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Heat pump expansion: the Germans want to, but cannot

2022-08-18T16:36:08.001Z

Heat pumps should make Germany independent of Russian heating gas, but progress is slow. A survey of energy consultants now shows that there is no lack of will on the part of homeowners.



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Heat pump in Baden-Württemberg

Photo: Manngold / IMAGO

Heat pumps are the future - at least when it comes to the federal government.

The efficient heating systems, which generate heat from the environment, are intended to help achieve the climate goals in the building sector.

Plus, they can reduce dependence on Putin's gas.

The federal government wants to ramp up the expansion massively: From 2024, 500,000 such devices are to be installed each year.

Around a million devices are already in use today.

By 2030 it should be six million.

A survey by the German Energy Agency (dena) now shows that the Germans would like to rely on the technology, but there is a massive lack of implementation.

dena surveyed around 500 qualified energy consultants who are included in the so-called dena list of energy efficiency experts.

According to this, almost 90 percent stated that they were regularly or very frequently asked about heat pumps by their customers.

On the other hand, only around 17 percent of customers regularly or frequently asked about gas or oil condensing boilers.

28 percent asked about wood pellet heaters.

According to the survey, the heat pump has now established itself as the standard: 80 percent of the energy consultants surveyed stated that they recommended the use of heat pumps regularly to very frequently.

In more than 70 percent of all cases, they advise combining the heating system with a photovoltaic system and battery storage.

Heat pumps work like a refrigerator, only in reverse.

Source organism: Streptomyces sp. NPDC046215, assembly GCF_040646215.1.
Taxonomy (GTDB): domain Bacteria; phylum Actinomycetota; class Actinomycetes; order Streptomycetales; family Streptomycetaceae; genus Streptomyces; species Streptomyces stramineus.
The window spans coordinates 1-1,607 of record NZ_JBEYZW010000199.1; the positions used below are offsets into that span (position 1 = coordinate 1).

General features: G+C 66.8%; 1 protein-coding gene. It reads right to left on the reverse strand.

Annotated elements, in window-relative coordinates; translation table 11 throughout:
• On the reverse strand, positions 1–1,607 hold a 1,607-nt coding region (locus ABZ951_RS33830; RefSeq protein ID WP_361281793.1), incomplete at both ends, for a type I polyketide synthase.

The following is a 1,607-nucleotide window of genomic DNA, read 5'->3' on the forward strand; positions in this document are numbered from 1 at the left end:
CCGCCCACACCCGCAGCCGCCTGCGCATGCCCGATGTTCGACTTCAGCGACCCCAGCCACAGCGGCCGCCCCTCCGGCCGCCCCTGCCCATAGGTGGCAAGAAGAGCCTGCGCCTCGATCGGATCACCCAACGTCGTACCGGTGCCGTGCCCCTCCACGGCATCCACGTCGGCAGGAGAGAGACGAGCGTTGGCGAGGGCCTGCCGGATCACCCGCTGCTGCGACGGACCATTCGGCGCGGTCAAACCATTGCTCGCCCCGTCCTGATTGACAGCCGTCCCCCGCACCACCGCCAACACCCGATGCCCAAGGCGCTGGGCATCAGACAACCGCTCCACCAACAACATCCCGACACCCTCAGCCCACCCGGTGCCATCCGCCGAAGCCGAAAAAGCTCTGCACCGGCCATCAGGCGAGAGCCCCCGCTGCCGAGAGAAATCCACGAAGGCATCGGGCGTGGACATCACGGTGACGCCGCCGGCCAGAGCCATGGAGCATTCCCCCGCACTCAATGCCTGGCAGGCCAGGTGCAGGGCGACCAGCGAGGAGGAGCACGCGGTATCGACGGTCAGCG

They extract heat from the ground, groundwater or air and feed it into the heating system.

The pump needs electricity to drive it.

If it comes from renewable energies, the heating system is almost CO₂-neutral.

If the consultants advise against the heat pump, it is usually because of the energetic condition of a house.

57 percent of all energy consultants surveyed gave this reason as the greatest obstacle.

Replacing the oil or gas heating system with a heat pump is often only worthwhile if the house is at least reasonably well insulated.

In addition, 16 percent of the consultants named delivery bottlenecks as an obstacle, and 14 percent the availability of suitable specialists.

Also because of these difficulties, the federal government had just moved away from obliging homeowners to install heat pumps if the old heating system breaks down.

The most common question homeowners ask about heat pumps is, "Will it work in my building?", followed by questions about price and cost-effectiveness.

Because heat pumps are not exactly cheap: for a small family home, air heat pumps including installation currently cost at least 20,000 euros.

Geothermal heat pumps are significantly more expensive because they have to be drilled up to a hundred meters deep (but there is no surrender box in the front yard for that).

But buyers don't have to pay the price alone.

Although the federal government has recently lowered the funding, it still contributes at least 25 percent of the purchase price.

"There is currently no demand problem, but clearly a supply problem," says Andreas Kuhlmann, dena's CEO.

It is necessary for suppliers and craftsmen to get these problems under control in the next two to three years.

"We also need more skilled workers so that the installation does not fail due to a lack of well-trained craftsmen."

The high costs could not be solved solely through more funding.

"Manufacturers must continue to work on simplifications and innovations to increase efficiency and reduce costs," says Kuhlmann.

According to the survey, the energy consultants would like more support, such as a technical hotline for advice and manufacturer-independent information and training.

They expect reliable funding conditions as well as faster and simpler procedures and processing of applications from politicians.

Experts are now pointing out an alternative to heat pumps that has received little attention up to now.

The solar power system on the roof is combined with infrared heaters, which run on solar power well into the winter months.

This solution is often significantly cheaper than a heat pump heating system.

In addition, the panels do not require complex water circuits and do not have to be installed by expert air conditioning technicians, who are lacking across the country.

It is true that the power consumption of infrared heaters is significantly higher because they work less efficiently than heat pumps.

But in combination with a stove and a photovoltaic system, they can be more economical (read more about them here).

Source: spiegel

All business articles on 2022-08-18

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